India Heritage Walk Festival: Soaking in Old Agra City's History

That intersection of Old Agra lanes where Agra Fort Railway Station meets Jama Masjid

Narratives are an integral part of our lives. As narratives are built, they in turn, build our histories, legacies as well as heritage. With time these narratives get consumed even as they are being continuously formed and re-formed. Their contexts, contours and details change and yet they remain the same in so many ways. In our hurried and busy existences, it may be difficult to witness these changes or these narratives. That’s why every now and then it becomes important to take some time out, take a step back and absorb this ever-evolving history and heritage.

One such opportunity is the ongoing Indian Heritage Walk Festival. Set in different Indian cities, this festival jointly organised by the Sahapedia and Yes Bank is celebrating the heritage of these cities the entire month of February, by organising walks based on different themes, including one in Agra as well. Centuries of history, different rulers and regimes and their architectural and socio-cultural legacies make, the once capital of Mughal India, Agra a perfect place to celebrate heritage.

While most tourists and even people in general associate Agra’s history with a few monuments, the oldest part of the city is a treasure trove for cultural, social and architectural heritage. And who better to walk people around in these parts than someone who has grown up right here. Tahir Ahmed, a filmmaker and a storyteller, whose family has lived for generations in the old city of Agra, was the walk leader this Sunday as he took a small bunch of people roaming in the narrow but history laden streets and lanes of old Agra city, settled by Mughals alongside the red fort and Jama Masjid.

Established in 1840 Chimman Lal Poori Wale is a cornerstone of Agra’s food scene

 

The walk began from Jama Masjid, the huge mosque that architecturally anchors the entire area with three of its entrances opening up to different lanes and streets of the city. The main entrance of the mosque, as Tahir informed, was destroyed by the British after the 1857 revolt as it provided a strategic vantage point for the Mughal army as well as mutineers, by blowing it up with explosives. One shop that had stood witness to this destruction in the early hours of that morning was the age old famous Chimman Lal Poori Wale. In business since 1840 right in front of the main entrance to the mosque, this shop has thrived for centuries as people from all over the city still throng to it for early breakfasts, brunches and snacks even today.

Food is an integral part of Agra’s lifestyle. Different areas are not only known for what delicacies they serve but also the specific times that they open shops. And perhaps this fondness of food has been rooted in the DNA of the city right from its inception as evidenced by numerous food and snack shops dotting different parts of the old city, in business since ages. Be it the Sindhi speciality ‘Pakwaan’ or the ‘Malai Makhan’ (known differently in different places) or the Naan Khatai or the milk cake or the numerous other food items, you may find all of these here. As the wide variety of food indicates there is a confluence of cultures and ethnicities here which truly makes this part of the city a melting pot of cultures, more so than others.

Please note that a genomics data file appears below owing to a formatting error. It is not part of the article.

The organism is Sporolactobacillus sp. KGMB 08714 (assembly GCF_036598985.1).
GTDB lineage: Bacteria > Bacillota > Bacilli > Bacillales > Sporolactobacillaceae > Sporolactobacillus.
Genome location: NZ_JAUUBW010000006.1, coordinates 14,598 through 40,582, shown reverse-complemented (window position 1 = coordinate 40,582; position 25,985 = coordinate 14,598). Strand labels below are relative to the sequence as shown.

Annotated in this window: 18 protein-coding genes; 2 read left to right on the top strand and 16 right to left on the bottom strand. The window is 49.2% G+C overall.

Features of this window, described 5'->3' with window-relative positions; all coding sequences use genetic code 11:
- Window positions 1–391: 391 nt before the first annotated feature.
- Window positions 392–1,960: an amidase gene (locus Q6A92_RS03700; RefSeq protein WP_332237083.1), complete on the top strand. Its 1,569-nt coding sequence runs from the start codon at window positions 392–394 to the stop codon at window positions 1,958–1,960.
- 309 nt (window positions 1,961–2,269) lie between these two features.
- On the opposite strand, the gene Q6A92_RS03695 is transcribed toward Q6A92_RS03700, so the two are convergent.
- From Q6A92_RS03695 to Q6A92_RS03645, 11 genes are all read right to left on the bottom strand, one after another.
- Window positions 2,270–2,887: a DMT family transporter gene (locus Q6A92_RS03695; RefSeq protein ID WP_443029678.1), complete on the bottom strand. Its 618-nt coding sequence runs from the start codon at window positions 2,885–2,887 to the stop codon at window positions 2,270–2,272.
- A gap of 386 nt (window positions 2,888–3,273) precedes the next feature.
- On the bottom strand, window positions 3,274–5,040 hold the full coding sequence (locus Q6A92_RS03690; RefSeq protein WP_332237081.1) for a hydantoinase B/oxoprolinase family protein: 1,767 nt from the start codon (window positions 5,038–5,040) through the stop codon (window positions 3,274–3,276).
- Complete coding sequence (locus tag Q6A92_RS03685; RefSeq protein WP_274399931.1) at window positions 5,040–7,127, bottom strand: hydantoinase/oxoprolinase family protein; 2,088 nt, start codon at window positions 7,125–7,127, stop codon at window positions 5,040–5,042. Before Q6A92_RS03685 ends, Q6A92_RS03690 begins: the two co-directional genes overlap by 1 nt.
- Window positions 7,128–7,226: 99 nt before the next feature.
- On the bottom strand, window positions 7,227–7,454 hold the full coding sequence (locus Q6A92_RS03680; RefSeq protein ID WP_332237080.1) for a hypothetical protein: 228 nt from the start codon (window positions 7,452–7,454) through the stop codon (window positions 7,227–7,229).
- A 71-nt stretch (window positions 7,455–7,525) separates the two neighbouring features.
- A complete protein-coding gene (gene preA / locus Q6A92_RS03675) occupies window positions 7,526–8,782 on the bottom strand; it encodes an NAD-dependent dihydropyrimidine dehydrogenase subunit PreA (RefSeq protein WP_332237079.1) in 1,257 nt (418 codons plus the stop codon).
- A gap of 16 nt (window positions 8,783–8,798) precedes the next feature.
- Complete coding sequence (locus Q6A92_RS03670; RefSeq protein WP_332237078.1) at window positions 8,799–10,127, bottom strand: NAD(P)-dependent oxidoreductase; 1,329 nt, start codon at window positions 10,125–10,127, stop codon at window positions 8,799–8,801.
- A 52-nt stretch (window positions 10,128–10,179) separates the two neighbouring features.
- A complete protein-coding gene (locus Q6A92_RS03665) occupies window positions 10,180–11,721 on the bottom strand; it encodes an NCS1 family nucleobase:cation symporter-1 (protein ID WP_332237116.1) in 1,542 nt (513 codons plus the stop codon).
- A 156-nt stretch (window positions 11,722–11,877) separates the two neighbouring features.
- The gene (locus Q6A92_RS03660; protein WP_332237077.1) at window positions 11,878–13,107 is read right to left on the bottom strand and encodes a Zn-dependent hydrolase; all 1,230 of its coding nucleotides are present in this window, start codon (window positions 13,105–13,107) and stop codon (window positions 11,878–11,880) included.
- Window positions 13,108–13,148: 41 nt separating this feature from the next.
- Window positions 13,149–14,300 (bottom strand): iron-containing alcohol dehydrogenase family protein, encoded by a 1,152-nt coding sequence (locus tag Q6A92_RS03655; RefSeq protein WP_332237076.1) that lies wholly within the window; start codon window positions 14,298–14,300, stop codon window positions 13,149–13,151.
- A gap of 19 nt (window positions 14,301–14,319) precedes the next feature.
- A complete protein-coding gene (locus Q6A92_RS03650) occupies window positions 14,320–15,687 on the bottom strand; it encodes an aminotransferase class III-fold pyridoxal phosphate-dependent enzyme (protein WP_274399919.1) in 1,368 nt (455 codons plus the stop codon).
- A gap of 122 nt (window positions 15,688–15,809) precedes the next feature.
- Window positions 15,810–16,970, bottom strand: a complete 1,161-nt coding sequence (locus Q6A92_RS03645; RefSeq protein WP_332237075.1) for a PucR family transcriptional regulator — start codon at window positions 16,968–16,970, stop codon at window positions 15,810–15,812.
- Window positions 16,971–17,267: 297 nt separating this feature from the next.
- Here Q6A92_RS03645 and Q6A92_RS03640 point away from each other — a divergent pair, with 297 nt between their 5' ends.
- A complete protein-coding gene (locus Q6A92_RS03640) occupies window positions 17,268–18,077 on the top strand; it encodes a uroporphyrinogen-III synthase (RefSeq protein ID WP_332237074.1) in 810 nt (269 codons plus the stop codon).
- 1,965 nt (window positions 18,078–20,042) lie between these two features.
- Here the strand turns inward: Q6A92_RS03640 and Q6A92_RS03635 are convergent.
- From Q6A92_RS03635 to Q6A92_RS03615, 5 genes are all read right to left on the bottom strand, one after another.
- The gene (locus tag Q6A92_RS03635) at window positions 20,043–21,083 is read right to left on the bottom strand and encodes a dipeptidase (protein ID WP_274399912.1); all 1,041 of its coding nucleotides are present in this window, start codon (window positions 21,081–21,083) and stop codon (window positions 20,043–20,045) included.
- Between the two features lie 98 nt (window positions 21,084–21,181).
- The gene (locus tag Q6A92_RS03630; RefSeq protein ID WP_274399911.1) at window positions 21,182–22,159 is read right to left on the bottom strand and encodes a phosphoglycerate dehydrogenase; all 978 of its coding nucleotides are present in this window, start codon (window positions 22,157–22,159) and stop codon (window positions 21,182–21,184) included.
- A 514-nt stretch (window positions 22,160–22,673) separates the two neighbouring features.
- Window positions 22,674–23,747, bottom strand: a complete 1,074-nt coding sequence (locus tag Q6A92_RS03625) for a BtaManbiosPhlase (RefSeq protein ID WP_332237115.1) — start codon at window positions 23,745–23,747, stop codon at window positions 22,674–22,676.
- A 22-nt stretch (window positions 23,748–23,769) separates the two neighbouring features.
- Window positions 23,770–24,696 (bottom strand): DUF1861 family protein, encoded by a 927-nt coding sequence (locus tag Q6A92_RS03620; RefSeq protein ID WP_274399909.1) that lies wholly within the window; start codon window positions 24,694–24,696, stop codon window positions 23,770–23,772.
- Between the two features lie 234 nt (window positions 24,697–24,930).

If you want some airy and delicious ‘Malai Makhan’ in Agra head straight to Rawat Pada right in the centre of Old Agra.
While the city had always had people from different social backgrounds living here, Tahir relates some specific points in history when particular communities settled here. For instance, the presence of Sindhi population in this area dates back to partition when Sindhi people who migrated from Pakistan to India settled here and due to cultural and linguistic similarities soon mingled effortlessly with the locals. This convergence has been an underpinning of this area. The harmonious coexistence of the Jama Masjid and Mankameshwar Mandir in close proximity for ages is a testament to this phenomenon, a point worth remembering in times when attempts are aplenty to reconfigure this narrative for the worse.
Another old building bites the dust to give way to a new one.

Another convergence that has been highlighted before as well in a similar coverage of another heritage walk led by Tahir is that of the old and new. With time new architecture and exteriors have come up alongside the older ones and in some places, they even overlap. As older buildings are being abandoned giving way to the newer ones, such walks are perhaps the most optimal opportunities to take stock of what all is being lost as the old structures lay brutally exposed.

A historical motif erodes.
Not just the artifacts but even the storage units in this old little marble shop ooze history.

But a quaint marble handicraft shop or an old timey haveli will remind you that sometimes the old and the new can happily coexist as they try to hold onto their own bits and pieces of history while they continue to create newer artefacts. Perhaps these confluences and convergences can be called a pickled narrative or pickled history, where with time, history is preserved as it is also consumed, while the tastes and textures keep developing all the time. Such heritage walks are a wonderful opportunity to taste these pickled histories.

Tahir Ahmed is a filmmaker and storyteller who along with some of his fellow art, culture and history enthusiasts is currently developing a collaborative space for artists in Agra by the name of UP80.

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